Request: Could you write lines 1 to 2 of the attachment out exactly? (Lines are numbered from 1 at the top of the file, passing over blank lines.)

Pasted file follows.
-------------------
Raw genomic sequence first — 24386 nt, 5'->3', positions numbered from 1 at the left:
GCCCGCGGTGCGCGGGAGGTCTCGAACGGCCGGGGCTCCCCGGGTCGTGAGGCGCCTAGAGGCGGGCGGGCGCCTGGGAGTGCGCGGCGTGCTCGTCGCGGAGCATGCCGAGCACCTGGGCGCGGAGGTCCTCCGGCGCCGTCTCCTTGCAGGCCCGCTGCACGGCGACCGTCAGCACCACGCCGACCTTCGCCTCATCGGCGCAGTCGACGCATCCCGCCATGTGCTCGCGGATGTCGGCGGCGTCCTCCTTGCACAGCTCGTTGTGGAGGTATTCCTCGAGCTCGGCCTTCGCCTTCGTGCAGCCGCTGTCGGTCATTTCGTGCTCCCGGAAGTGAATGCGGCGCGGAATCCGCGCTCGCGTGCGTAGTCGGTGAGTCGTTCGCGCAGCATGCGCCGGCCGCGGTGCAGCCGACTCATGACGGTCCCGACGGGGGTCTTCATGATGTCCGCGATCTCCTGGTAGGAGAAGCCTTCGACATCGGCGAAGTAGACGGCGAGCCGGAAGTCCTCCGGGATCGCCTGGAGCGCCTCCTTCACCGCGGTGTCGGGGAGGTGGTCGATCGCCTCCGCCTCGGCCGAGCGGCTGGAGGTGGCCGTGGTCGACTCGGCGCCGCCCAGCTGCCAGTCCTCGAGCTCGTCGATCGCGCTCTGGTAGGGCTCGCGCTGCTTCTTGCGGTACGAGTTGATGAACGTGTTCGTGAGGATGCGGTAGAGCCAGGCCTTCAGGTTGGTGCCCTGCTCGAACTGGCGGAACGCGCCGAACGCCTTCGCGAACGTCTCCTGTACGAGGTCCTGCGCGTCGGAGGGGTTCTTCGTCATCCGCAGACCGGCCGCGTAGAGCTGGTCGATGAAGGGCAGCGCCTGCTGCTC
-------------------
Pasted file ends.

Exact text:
Raw genomic sequence first — 24386 nt, 5'->3', positions numbered from 1 at the left:
GCCCGCGGTGCGCGGGAGGTCTCGAACGGCCGGGGCTCCCCGGGTCGTGAGGCGCCTAGAGGCGGGCGGGCGCCTGGGAGTGCGCGGCGTGCTCGTCGCGGAGCATGCCGAGCACCTGGGCGCGGAGGTCCTCCGGCGCCGTCTCCTTGCAGGCCCGCTGCACGGCGACCGTCAGCACCACGCCGACCTTCGCCTCATCGGCGCAGTCGACGCATCCCGCCATGTGCTCGCGGATGTCGGCGGCGTCCTCCTTGCACAGCTCGTTGTGGAGGTATTCCTCGAGCTCGGCCTTCGCCTTCGTGCAGCCGCTGTCGGTCATTTCGTGCTCCCGGAAGTGAATGCGGCGCGGAATCCGCGCTCGCGTGCGTAGTCGGTGAGTCGTTCGCGCAGCATGCGCCGGCCGCGGTGCAGCCGACTCATGACGGTCCCGACGGGGGTCTTCATGATGTCCGCGATCTCCTGGTAGGAGAAGCCTTCGACATCGGCGAAGTAGACGGCGAGCCGGAAGTCCTCCGGGATCGCCTGGAGCGCCTCCTTCACCGCGGTGTCGGGGAGGTGGTCGATCGCCTCCGCCTCGGCCGAGCGGCTGGAGGTGGCCGTGGTCGACTCGGCGCCGCCCAGCTGCCAGTCCTCGAGCTCGTCGATCGCGCTCTGGTAGGGCTCGCGCTGCTTCTTGCGGTACGAGTTGATGAACGTGTTCGTGAGGATGCGGTAGAGCCAGGCCTTCAGGTTGGTGCCCTGCTCGAACTGGCGGAACGCGCCGAACGCCTTCGCGAACGTCTCCTGTACGAGGTCCTGCGCGTCGGAGGGGTTCTTCGTCATCCGCAGACCGGCCGCGTAGAGCTGGTCGATGAAGGGCAGCGCCTGCTGCTC